Twin over Twin -- also known as a single bunk bed or standard bunk bed, this is still the most popular configuration out there. As the name implies, a twin/twin bunk bed consists of two twin size (39 x 75 inches) beds stacked on top of one another. Most of the time it can be found in kids' bedrooms, and it is largely used to accommodate two children of roughly the same age. The majority of bunk beds of this type can be split into two separate units, which adds some practical value to the concept.
Before shopping for a mattress you need to arm yourself with pertinent information. First determine what type of bed is best for you. Do you like soft or hard beds? Would you prefer a standard mattress or a foam mattress? If you are not sure, go try out a few different mattress types. Second, consider your budget. This is not a purchase you want to scrimp on, as a poor night's sleep can affect your whole day. Try to get as much value as you can for your budget. Finally, size is a very important factor especially if there is more than one person sleeping in the bed. Ideally, you should both be able to lie on the bed with your arms behind your heads and not touch. A bed needs to be 10-15 cm longer than the tallest person sleeping in that bed. Also pay attention to the height. Lower beds can be easy to get into but harder to get out of. High beds can be hard to get into, especially for shorter people, but very easy to hop out of in the morning.
Loft Bed -- a loft bed is any bed raised off the ground high enough so that the space underneath can be utilized in a productive manner. Loft beds are especially appreciated for their versatility, since this empty space can be put to use in a myriad of ways: for example, enclosing the area underneath the bed with a tent or a curtain with windows will create a fabulous play space, which will certainly be appreciated by younger children. On the other hand, if space is limited and there are storage issues present, placing a drawer chest underneath the bed will probably come as a higher priority. For school age children a study desk may be the most pressing need, or perhaps some sort of storage/study combination -- many manufacturers offer integrated solutions designed specifically for just such situations. Finally, there is always a possibility to put another bed in there -- the difference here as compared to a bunk bed is, this bed can be added later on as a need arises, and it can also be removed or dislocated, put in another room if necessary. The downside is, the lower bed needs to be placed in a perpendicular fashion related to the main bed, which takes up a bit more space.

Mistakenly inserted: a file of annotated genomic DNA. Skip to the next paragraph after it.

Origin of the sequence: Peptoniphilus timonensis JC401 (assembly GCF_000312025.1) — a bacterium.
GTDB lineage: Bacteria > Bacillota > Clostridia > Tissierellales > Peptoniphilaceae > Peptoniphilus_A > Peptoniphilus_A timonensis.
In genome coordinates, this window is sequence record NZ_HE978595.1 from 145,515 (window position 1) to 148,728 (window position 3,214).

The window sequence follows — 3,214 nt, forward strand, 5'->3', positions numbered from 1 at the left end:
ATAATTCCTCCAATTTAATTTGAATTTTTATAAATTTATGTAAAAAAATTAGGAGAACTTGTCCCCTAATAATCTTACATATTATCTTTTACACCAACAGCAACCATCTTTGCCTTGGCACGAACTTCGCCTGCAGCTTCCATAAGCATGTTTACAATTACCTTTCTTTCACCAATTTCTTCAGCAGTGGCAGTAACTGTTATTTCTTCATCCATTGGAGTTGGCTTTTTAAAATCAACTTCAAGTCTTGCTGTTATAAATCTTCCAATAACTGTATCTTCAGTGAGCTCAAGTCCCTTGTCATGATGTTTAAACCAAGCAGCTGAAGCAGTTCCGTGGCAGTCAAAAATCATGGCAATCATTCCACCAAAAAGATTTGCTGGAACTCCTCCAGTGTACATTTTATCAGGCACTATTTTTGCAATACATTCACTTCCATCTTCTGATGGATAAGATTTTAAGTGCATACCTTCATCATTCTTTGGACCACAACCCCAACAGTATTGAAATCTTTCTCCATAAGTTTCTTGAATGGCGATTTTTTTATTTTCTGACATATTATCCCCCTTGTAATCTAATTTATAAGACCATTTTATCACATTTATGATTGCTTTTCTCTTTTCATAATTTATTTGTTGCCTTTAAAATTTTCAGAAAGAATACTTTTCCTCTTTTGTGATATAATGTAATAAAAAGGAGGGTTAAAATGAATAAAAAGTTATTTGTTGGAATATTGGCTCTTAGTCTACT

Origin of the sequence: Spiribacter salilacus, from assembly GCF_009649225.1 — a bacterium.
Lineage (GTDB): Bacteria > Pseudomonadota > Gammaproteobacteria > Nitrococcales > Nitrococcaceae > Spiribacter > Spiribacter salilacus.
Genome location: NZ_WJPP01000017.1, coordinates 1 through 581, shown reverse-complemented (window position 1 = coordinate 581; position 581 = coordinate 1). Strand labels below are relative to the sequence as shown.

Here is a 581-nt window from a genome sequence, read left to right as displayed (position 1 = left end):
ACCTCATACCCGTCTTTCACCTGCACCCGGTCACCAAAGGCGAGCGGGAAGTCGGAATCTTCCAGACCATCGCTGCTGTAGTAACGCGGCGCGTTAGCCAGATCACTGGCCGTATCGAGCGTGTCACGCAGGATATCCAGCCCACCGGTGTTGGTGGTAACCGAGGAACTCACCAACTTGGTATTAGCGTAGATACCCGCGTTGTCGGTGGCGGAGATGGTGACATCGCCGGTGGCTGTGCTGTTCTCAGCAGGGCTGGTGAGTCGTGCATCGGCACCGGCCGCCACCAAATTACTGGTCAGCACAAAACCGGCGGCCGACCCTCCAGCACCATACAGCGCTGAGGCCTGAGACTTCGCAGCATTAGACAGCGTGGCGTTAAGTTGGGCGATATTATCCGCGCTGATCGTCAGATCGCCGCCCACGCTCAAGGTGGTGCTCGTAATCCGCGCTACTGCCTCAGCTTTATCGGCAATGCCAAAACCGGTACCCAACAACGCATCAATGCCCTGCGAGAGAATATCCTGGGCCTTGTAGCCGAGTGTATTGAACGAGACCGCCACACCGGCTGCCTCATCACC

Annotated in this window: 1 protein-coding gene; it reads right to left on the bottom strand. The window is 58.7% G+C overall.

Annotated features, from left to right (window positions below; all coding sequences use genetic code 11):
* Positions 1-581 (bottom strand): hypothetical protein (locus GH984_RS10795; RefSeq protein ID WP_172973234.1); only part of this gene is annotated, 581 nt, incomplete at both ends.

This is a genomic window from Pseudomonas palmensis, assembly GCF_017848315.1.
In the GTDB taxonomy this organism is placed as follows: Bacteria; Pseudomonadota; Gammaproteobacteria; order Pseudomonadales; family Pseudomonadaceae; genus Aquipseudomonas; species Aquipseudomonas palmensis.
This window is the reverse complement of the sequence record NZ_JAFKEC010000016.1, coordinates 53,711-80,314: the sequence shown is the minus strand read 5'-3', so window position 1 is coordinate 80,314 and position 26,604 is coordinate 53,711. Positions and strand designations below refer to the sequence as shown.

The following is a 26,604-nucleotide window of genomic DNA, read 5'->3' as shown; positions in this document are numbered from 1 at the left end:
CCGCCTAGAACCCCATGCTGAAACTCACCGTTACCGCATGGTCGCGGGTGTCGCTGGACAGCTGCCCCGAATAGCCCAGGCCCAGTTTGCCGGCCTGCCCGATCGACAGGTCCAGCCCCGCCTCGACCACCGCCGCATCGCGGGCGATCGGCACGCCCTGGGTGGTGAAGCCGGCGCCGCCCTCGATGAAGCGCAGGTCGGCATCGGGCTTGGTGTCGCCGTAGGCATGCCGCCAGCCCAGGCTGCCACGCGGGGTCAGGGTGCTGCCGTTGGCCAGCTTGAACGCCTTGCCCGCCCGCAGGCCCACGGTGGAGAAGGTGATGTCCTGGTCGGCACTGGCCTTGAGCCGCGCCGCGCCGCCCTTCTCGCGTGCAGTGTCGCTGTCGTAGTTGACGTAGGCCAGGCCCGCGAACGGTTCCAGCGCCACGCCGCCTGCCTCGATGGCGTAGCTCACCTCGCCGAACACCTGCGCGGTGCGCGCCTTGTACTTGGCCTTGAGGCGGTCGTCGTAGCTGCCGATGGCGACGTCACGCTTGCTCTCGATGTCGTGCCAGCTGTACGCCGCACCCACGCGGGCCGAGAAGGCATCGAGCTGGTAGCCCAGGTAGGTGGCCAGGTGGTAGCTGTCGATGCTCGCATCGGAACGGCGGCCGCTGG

Viviane Figuier Bedding Saturday June 30th, 2018 06:49:36 AM
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Saturday June 30th, 2018 06:49:36 AM